Pet Loss and Bereavement

June 27, 2014 at 4:42 pm
pet-lossBy Adam Clark, Clinical Counselor Intern at the Argus Institute

Photos by CSU Photography, Communication and Creative Services, Colorado State University

The love a companion canine brings to us and our family can be profound and beautiful. It is a love and joy that seems so pure, as they rush to greet us every day at the front door when we come home. Even if we leave for just a moment, we commonly receive that same warm reception upon simply returning to a room. The very act of sharing our lives and caring for our canine friends creates a strong and lasting bond. Through the regular ups and downs of life our dog friends are always with us: a sloppy kiss, a warm nuzzle, those innocent eyes looking at us to play.

As a puppy, our new family members bring us unconditional joy, innocence, and playfulness, those very things we may forget about practicing in our own day to day lives. They explore, play, love and learn about their new families and environment. It is simply impossible to not smile as they live their lives to the fullest, commonly reminding us to do the same. If we are lucky, we can have the honor of watching our companions grow old with us. Each additional experience with our beloved canines creates a deeper and lasting bond between our hearts and theirs.

It makes complete sense then, that when the time comes to say goodbye to our companions, or if they grow frail or sick, our hearts can truly hurt. As a Clinical Counselor Intern at the Argus Institute at Colorado State University Veterinary Teaching Hospital, I spend many hours in the presence of such hurting human hearts. Each one of us forms a distinct bond with our beloved canine. A terrible diagnosis, a sudden injury or accident, frailty and growing old, or the sudden loss of our beloved companion can trigger immense pain, sadness, and insecurity that is unique to each of us.

Unfortunately, these times in our lives can be extremely scary. Tough choices, such as coming to terms with the end of our companion’s life and whether or not it is the right time for euthanasia, can bring up a severe emotional response within us.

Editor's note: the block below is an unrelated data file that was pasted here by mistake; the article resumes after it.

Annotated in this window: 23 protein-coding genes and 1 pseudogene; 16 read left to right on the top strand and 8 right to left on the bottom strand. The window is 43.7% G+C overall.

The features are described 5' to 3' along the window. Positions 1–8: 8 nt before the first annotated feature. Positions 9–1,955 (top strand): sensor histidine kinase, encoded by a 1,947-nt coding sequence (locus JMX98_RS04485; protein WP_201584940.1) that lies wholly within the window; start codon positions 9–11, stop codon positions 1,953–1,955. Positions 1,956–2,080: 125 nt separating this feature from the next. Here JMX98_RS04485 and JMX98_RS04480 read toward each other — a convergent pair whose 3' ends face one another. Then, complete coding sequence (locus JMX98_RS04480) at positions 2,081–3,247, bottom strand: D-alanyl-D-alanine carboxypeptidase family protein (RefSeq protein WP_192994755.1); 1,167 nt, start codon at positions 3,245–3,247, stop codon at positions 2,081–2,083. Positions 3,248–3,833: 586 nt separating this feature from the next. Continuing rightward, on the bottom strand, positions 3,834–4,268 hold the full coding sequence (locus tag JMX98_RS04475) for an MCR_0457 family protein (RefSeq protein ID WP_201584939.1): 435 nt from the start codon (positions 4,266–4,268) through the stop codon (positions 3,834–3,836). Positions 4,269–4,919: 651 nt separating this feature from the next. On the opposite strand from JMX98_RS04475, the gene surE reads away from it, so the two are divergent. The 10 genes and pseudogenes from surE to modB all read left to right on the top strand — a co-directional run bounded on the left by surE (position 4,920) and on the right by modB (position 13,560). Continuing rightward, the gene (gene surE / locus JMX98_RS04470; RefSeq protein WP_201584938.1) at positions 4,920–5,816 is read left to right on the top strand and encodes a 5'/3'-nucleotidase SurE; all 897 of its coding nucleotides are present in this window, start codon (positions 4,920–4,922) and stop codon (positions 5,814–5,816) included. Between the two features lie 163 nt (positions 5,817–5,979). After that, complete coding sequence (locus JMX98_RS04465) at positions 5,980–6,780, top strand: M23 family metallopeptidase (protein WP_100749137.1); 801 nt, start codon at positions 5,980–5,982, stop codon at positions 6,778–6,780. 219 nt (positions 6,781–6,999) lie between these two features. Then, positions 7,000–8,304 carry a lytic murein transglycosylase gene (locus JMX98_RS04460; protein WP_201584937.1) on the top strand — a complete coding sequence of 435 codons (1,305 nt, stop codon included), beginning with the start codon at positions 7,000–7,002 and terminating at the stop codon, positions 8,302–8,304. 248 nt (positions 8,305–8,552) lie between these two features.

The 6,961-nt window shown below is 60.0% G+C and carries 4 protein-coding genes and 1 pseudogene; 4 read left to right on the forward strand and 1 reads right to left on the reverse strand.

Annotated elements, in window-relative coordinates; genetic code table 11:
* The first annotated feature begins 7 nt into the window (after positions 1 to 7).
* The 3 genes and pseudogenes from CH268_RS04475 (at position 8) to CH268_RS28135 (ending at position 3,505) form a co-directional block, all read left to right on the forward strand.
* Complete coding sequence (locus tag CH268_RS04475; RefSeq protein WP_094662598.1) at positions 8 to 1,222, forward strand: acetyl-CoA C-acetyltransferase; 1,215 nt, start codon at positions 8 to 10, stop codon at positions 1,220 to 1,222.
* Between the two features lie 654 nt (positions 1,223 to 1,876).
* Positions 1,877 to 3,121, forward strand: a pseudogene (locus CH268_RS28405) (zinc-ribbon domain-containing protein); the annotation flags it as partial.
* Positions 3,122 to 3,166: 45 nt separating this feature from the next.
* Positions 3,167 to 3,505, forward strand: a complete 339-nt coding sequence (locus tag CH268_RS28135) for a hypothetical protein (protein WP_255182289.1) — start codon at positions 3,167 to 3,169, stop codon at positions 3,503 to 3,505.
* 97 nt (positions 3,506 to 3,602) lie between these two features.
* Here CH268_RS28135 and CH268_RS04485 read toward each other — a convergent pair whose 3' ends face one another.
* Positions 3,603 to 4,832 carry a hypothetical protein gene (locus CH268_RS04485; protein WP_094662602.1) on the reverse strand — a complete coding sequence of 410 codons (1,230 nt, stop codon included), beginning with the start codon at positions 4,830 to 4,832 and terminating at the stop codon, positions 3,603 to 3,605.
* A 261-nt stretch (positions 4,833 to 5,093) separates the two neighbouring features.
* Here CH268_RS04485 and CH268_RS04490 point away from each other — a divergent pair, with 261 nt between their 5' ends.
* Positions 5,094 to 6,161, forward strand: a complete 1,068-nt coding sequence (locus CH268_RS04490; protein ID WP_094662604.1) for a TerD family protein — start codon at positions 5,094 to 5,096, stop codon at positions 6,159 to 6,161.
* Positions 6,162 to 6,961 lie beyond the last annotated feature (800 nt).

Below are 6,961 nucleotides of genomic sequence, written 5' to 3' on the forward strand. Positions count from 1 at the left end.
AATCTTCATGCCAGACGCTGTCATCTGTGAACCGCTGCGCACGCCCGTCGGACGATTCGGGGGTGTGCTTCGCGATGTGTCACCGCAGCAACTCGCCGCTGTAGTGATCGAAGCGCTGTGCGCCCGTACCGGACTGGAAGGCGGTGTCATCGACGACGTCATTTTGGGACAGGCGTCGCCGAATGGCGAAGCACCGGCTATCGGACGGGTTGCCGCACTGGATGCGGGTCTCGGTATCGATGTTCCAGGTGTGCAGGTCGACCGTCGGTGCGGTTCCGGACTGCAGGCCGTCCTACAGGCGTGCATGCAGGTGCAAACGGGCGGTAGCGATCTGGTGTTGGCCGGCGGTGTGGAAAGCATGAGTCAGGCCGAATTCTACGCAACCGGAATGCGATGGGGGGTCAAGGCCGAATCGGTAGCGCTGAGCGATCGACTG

Facing these emotions can be difficult. Know, however, that we truly grieve as much as we have loved. In grief, our hearts can feel torn, our very bodies hurt, and we can feel immensely confused and overwhelmed.

We live in a fast-paced society, and it can appear during this time that the world speeds up and doesn’t give us a chance to experience our grief. We may even hear from well intentioned friends to “get another pet” or “it was just a dog.”

Grief is a journey everyone has to go through in life, whether it is over the loss of a human companion or a beloved canine. It is important to draw on the support of loved ones, friends, and family during this time. It is also important to discover or continue positive methods of emotional relief, such as journaling, taking a long bath, going on a hike, or spending time with friends.

Sometimes within our intense state of grief, we can feel out of control with our emotions, experiencing intense periods of sadness, crying, anxiety, distress, anger, and even desperation. Unfortunately, there is no “prescribed” timeframe for grief, and the time it takes to feel relief differs for everyone. Feeling deep pain and hurt represents a normal part of the process. If you have experienced multiple losses within your life, memories of these experiences can come back to the surface and compound your grief. Sometimes, having a professional to guide you through the process can prove extremely beneficial.

Resources do exist to support you during these hard times of experiencing grief and loss or making difficult decisions on behalf of your companion. The Argus Institute has supported individuals in times like these for 30 years. Locate their resources at Argus counselors have specialized training in pet loss and bereavement and are available Monday – Friday, 9:00 a.m. to 5:00 p.m. to help you or a loved one through these difficult times.